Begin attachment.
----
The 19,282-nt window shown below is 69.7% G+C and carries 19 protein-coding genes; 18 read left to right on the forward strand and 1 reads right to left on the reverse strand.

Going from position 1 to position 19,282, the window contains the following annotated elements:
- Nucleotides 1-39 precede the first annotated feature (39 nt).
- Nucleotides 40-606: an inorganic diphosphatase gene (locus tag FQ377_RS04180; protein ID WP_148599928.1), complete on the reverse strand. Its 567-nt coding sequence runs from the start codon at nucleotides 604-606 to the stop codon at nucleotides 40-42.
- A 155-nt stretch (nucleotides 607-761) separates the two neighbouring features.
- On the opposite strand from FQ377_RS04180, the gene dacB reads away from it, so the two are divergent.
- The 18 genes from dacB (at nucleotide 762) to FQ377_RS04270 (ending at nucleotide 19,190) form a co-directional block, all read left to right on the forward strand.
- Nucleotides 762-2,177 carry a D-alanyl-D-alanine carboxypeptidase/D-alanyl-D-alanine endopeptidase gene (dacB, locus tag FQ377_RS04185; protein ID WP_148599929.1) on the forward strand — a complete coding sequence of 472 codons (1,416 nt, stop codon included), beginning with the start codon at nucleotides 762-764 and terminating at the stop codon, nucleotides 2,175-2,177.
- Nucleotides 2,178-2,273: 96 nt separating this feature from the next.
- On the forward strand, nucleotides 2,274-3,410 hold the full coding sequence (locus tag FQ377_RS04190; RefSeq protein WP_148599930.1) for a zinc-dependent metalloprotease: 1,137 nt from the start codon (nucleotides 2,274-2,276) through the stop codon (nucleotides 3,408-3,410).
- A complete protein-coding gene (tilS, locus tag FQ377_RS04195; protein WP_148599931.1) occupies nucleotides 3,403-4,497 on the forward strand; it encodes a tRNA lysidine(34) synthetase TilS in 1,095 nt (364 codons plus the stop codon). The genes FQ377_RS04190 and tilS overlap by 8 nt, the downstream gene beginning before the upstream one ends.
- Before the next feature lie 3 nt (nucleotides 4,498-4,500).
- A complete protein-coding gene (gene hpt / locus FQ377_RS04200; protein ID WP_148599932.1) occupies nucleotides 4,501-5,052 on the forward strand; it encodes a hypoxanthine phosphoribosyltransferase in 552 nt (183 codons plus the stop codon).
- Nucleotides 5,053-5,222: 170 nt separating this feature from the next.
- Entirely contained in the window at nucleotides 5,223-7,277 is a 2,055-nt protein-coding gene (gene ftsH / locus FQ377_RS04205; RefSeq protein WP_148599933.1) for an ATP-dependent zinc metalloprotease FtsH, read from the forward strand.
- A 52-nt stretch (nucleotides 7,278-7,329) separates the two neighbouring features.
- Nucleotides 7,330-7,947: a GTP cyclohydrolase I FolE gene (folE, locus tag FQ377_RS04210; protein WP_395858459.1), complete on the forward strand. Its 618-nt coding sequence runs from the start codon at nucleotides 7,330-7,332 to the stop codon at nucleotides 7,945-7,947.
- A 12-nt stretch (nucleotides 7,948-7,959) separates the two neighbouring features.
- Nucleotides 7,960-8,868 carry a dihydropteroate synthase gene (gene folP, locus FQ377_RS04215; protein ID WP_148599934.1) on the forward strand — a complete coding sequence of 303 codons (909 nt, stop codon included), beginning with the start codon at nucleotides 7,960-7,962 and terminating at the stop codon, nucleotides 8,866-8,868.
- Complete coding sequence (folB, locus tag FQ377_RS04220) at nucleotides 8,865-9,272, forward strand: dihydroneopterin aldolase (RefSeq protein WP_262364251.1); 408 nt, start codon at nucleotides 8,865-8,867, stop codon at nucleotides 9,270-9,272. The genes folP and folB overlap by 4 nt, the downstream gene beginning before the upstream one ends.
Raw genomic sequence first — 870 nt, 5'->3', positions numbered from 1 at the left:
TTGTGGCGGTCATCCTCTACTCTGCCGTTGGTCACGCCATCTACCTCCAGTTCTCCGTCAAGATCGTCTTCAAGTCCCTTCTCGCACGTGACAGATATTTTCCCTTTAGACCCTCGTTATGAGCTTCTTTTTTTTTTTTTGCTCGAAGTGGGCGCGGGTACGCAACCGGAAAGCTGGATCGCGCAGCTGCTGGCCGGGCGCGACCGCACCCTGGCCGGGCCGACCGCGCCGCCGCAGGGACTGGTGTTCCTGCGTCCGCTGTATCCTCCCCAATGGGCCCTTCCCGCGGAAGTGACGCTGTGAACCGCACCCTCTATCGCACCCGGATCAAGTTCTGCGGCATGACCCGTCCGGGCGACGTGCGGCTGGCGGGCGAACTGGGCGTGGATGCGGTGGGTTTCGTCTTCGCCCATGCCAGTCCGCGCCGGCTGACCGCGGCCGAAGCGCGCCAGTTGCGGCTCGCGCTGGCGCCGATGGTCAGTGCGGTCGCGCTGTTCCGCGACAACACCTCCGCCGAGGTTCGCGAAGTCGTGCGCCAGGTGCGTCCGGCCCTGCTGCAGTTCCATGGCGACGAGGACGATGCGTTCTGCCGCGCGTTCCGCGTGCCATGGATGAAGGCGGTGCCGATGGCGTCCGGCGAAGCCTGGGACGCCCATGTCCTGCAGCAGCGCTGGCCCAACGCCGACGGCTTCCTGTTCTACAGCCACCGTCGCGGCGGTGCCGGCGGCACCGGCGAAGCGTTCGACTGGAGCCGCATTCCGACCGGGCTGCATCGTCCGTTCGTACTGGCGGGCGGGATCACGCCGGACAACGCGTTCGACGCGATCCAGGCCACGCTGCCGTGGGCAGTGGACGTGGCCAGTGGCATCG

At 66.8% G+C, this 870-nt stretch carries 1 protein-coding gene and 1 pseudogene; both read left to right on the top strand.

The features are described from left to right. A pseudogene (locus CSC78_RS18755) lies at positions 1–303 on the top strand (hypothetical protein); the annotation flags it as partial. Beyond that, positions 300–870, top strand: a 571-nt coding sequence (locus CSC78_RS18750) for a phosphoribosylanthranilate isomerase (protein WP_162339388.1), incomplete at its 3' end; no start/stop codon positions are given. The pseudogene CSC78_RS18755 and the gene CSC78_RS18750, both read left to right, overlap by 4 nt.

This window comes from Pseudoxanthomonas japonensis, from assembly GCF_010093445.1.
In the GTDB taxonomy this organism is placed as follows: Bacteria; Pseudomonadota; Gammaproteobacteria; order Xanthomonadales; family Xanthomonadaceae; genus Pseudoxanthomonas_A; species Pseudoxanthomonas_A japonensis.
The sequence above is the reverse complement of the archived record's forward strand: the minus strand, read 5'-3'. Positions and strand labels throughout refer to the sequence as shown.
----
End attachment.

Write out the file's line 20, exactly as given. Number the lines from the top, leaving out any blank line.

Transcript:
- Complete coding sequence (folB, locus tag FQ377_RS04220) at nucleotides 8,865-9,272, forward strand: dihydroneopterin aldolase (RefSeq protein WP_262364251.1); 408 nt, start codon at nucleotides 8,865-8,867, stop codon at nucleotides 9,270-9,272. The genes folP and folB overlap by 4 nt, the downstream gene beginning before the upstream one ends.